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Waldenby Henry D. Thoreau
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By Henry D. Thoreau, J. Lyndon Shanley
PRINCETON UNIVERSITY PRESSCopyright © 2004 Princeton University Pres
All rights reserved.
When I wrote the following pages, or rather the bulk of them, I lived alone, in the woods, a mile from any neighbor, in a house which I had built myself, on the shore of Walden Pond, in Concord, Massachusetts, and earned my living by the labor of my hands only. I lived there two years and two months. At present I am a sojourner in civilized life again.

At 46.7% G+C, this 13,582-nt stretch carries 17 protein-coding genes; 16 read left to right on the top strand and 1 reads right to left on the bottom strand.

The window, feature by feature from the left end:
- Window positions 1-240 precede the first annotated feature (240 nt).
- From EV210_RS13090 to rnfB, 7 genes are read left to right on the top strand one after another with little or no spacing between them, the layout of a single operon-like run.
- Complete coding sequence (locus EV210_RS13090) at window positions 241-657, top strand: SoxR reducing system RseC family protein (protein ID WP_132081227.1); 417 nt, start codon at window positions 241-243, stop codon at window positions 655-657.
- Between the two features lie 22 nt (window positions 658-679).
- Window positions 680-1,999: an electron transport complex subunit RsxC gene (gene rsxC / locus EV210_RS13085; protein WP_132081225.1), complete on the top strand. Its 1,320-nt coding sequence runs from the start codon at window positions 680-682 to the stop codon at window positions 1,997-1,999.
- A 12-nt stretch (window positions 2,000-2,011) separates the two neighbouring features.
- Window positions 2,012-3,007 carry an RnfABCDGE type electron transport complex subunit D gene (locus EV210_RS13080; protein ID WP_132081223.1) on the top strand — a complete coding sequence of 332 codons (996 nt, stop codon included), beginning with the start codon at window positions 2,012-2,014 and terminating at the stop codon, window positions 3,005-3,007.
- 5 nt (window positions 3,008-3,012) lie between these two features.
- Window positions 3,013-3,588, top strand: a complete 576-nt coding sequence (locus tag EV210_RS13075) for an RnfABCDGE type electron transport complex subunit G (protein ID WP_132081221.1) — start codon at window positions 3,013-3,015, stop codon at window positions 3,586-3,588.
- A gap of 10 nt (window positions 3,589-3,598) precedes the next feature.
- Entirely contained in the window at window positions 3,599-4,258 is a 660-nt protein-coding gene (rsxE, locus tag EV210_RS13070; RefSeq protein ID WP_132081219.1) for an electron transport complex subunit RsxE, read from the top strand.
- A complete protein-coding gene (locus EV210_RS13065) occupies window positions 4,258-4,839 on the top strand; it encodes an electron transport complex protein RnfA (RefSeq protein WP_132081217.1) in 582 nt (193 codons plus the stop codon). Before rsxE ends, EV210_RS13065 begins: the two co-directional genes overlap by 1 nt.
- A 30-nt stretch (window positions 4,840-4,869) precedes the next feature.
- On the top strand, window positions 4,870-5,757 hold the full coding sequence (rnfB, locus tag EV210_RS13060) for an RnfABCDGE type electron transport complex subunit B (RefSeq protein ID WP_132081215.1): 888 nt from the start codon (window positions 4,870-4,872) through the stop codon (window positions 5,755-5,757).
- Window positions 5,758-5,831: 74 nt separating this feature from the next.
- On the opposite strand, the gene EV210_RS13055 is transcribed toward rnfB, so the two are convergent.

I should not obtrude my affairs so much on the notice of my readers if very particular inquiries had not been made by my townsmen concerning my mode of life, which some would call impertinent, though they do not appear to me at all impertinent, but, considering the circumstances, very natural and pertinent. Some have asked what I got to eat; if I did not feel lonesome; if I was not afraid; and the like. Others have been curious to learn what portion of my income I devoted to charitable purposes; and some, who have large families, how many poor children I maintained. I will therefore ask those of my readers who feel no particular interest in me to pardon me if I undertake to answer some of these questions in this book. In most books, the I, or first person, is omitted; in this it will be retained; that, in respect to egotism, is the main difference. We commonly do not remember that it is, after all, always the first person that is speaking. I should not talk so much about myself if there were any body else whom I knew as well. Unfortunately, I am confined to this theme by the narrowness of my experience. Moreover, I, on my side, require of every writer, first or last, a simple and sincere account of his own life, and not merely what he has heard of other men's lives; some such account as he would send to his kindred from a distant land; for if he has lived sincerely, it must have been in a distant land to me. Perhaps these pages are more particularly addressed to poor students. As for the rest of my readers, they will accept such portions as apply to them. I trust that none will stretch the seams in putting on the coat, for it may do good service to him whom it fits.